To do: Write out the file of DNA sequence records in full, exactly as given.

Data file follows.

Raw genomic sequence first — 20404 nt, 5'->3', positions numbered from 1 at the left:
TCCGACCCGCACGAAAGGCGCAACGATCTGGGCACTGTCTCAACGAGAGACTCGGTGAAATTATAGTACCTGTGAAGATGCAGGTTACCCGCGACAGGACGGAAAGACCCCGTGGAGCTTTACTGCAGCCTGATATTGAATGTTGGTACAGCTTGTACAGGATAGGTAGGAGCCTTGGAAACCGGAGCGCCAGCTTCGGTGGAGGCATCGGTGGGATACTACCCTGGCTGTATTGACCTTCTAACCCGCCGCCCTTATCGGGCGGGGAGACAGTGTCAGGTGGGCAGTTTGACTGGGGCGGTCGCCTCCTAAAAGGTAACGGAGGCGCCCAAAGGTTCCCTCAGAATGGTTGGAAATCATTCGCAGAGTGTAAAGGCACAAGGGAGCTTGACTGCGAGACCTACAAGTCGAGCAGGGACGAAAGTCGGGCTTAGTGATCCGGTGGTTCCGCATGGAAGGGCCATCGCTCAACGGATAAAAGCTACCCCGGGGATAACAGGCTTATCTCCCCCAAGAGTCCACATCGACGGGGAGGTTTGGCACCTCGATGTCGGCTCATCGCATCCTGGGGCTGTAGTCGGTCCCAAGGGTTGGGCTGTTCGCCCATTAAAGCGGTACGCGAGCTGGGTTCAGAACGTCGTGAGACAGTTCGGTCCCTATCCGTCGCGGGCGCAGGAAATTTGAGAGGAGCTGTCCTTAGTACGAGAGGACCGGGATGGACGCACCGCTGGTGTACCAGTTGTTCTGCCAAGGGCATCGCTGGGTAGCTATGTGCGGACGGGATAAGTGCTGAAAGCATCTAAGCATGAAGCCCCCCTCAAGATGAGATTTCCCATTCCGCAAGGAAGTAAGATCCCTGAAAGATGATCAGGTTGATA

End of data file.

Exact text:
Raw genomic sequence first — 20404 nt, 5'->3', positions numbered from 1 at the left:
TCCGACCCGCACGAAAGGCGCAACGATCTGGGCACTGTCTCAACGAGAGACTCGGTGAAATTATAGTACCTGTGAAGATGCAGGTTACCCGCGACAGGACGGAAAGACCCCGTGGAGCTTTACTGCAGCCTGATATTGAATGTTGGTACAGCTTGTACAGGATAGGTAGGAGCCTTGGAAACCGGAGCGCCAGCTTCGGTGGAGGCATCGGTGGGATACTACCCTGGCTGTATTGACCTTCTAACCCGCCGCCCTTATCGGGCGGGGAGACAGTGTCAGGTGGGCAGTTTGACTGGGGCGGTCGCCTCCTAAAAGGTAACGGAGGCGCCCAAAGGTTCCCTCAGAATGGTTGGAAATCATTCGCAGAGTGTAAAGGCACAAGGGAGCTTGACTGCGAGACCTACAAGTCGAGCAGGGACGAAAGTCGGGCTTAGTGATCCGGTGGTTCCGCATGGAAGGGCCATCGCTCAACGGATAAAAGCTACCCCGGGGATAACAGGCTTATCTCCCCCAAGAGTCCACATCGACGGGGAGGTTTGGCACCTCGATGTCGGCTCATCGCATCCTGGGGCTGTAGTCGGTCCCAAGGGTTGGGCTGTTCGCCCATTAAAGCGGTACGCGAGCTGGGTTCAGAACGTCGTGAGACAGTTCGGTCCCTATCCGTCGCGGGCGCAGGAAATTTGAGAGGAGCTGTCCTTAGTACGAGAGGACCGGGATGGACGCACCGCTGGTGTACCAGTTGTTCTGCCAAGGGCATCGCTGGGTAGCTATGTGCGGACGGGATAAGTGCTGAAAGCATCTAAGCATGAAGCCCCCCTCAAGATGAGATTTCCCATTCCGCAAGGAAGTAAGATCCCTGAAAGATGATCAGGTTGATA